Today's Featured Posts: January 31-February 2 Potentially Significant Winter Storm and Long Range Outlook (Made January 28, 2015)
Saturday, October 23, 2010
A Special Weather Warning (SWW) has been issued for Northeast texas.
At 8:54pm, strong to severe storms were moving North Northeast into Arkansas. There are currently Tornado Watches issued for these storms.
Anyone in these storms are advised to seek shelter if a tornado develops.
This warning will expire at 10:00pm.
A Special Weather Watch has been issued for North Illinois.
At 8:25pm CDT, thunderstorm cells were 'raking' the area, moving northeast. They are popup storms with dangerous intentions.
Potential hazards include cloud to ground lightning, heavy rain, and wind.
This watch will expire at 11:59pm CDT tonight.
Hello everyone! This is the first version of the official winter forecast made by the Weather Centre.
Credits: NOAA, NWS
All graphics made by me.
So, let's begin...well, it's hard to begin anywhere! There's so much to say!
So I guess we'll start off with the most important.
NORTHERN HALF OF U.S.
Okay, let's start off with our Northerners of the U.S. Obviously, last year, our Northern Midwest folks had less than average snow and a bit of warmth. Of course, the memorable in the New England area. So, let's start with the New England area.
For our Snowicane victims, do not fear this winter. Your snow will not be nearly as bad as last year. I know, big relief.How ever, we will deal with bitter cold in the northern half of New England. Average or slightly above average snow will occur in the majority of New England. In the southernmost area of New England, it is an increased risk for ice storms. We will call this area the 'ICY ZONE'.
In the Icy Zone, people will experience large temperature swings. Rain, snow, and sleet with freezing rain will accompany storms with these temperature swings. Snow will accompany the area shaded in blue. In that area, labeled the Cold/Average Snow zone, people will experience bitter cold. In addition, average snow will happen, possibly slightly above average.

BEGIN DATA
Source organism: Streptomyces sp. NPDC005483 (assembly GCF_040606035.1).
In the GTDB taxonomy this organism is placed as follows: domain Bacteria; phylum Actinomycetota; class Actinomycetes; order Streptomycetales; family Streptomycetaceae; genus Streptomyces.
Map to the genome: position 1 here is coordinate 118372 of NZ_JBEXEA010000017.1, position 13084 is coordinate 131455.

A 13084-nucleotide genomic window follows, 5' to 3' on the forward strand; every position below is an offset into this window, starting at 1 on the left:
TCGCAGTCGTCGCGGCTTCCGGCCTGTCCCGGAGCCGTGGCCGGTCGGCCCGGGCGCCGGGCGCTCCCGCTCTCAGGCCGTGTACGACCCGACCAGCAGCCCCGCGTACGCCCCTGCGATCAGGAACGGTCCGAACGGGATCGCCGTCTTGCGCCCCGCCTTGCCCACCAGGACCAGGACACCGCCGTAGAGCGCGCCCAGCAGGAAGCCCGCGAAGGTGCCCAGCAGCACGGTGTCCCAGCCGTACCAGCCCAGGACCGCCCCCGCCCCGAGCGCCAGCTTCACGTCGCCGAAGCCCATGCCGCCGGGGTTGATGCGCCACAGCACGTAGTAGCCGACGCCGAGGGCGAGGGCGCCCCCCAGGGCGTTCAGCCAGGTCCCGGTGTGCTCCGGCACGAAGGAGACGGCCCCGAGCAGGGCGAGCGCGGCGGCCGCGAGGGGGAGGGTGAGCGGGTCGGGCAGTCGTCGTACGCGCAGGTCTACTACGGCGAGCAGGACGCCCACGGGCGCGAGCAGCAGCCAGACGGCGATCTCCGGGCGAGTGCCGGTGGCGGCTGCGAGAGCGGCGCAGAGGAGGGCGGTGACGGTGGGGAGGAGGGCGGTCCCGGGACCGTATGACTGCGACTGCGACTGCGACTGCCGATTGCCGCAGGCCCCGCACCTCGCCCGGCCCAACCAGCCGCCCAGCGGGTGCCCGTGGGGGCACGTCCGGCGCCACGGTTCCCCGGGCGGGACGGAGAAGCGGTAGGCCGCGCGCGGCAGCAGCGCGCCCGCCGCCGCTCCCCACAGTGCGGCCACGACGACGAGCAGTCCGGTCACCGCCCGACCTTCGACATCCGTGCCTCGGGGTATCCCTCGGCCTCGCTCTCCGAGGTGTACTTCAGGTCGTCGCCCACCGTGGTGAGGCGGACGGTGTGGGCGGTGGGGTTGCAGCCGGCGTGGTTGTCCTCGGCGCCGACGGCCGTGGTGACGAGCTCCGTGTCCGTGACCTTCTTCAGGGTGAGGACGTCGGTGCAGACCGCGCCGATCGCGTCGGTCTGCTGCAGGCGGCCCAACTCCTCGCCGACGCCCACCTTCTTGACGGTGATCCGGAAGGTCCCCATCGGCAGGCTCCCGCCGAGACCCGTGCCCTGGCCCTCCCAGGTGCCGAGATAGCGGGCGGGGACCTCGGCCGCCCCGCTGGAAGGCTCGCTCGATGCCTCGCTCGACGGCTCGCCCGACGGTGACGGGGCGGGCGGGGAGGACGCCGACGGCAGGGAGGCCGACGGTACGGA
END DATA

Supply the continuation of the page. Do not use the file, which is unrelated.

In the Great Lakes, lake effect snow will not go away. It is unknown what will happen in many of the lakes. However, Lake Michigan, having warmer than normal waters at this time, will produce more lake effect snow.
The below graphic will mention the areas and list the effects this winter.
Cities such as Detroit, Minneapolis, Chicago will be getting the heaviest snow.
The pink area is the Icy Zone.
The dark blue area, of course, is the heaviest snow. By this, NOAA and Accuweather have identified it as unsure, but Accuweather is confident that the area will get a lot of snow.
(Joe Bastardi, Chief Long-Range Forecaster, Accuweather: "...Heck of a lot of snow this winter.")
The NOAA, on the other hand, will only identify the Chicago and Detroit areas as 'Above Average', with little or no mention of Minneapolis.
The Northwest is in for quite a wild winter. This winter will feature wet, soggy conditions in cities such as Spokane, Washington and Seattle, Washington. Thunderstorms and rain, not snow, will occur in those areas. Sorry, kids. Not much for snowdays.
However, if you live in the Mountains, snow will occur there. Thus above average snow should occur in the mountains. In the graphic below, it explains.
Snow will occur in the mountains, but rainy conditions in all areas.
SOUTHERN HALF U.S.
Not much winter will come to the South. Because of that, a graphic will not be displayed.
Dry conditions will happen across the south with severedroughts expected.
Warm temperatures will happen as well.
Heaviest snow across the Great Lakes into New England. Icy Zone through the Nation's Midsection. Dry and warm down in the South. Wet and soggy out Northwest, with snowy mountains. Temperature swings in the Icy Zone and Heaviest Snow; more in the Icy Zone. Possible tornadic situation in the Southeast this winter. (If storms like that are propelled upward, it spells snow, rain, and ice.). Extra Lake effect snow from Lake Michigan. Bitterly cold in Alaska.
Thanks for viewing my first edition of my 2010-2011 winter forecast! Updates to sections will be posted whenever new data comes in. They will be called '1st version; whatever-number update'.
Right after this, images from Accuweather and NOAA will be posted.
Thanks again for viewing!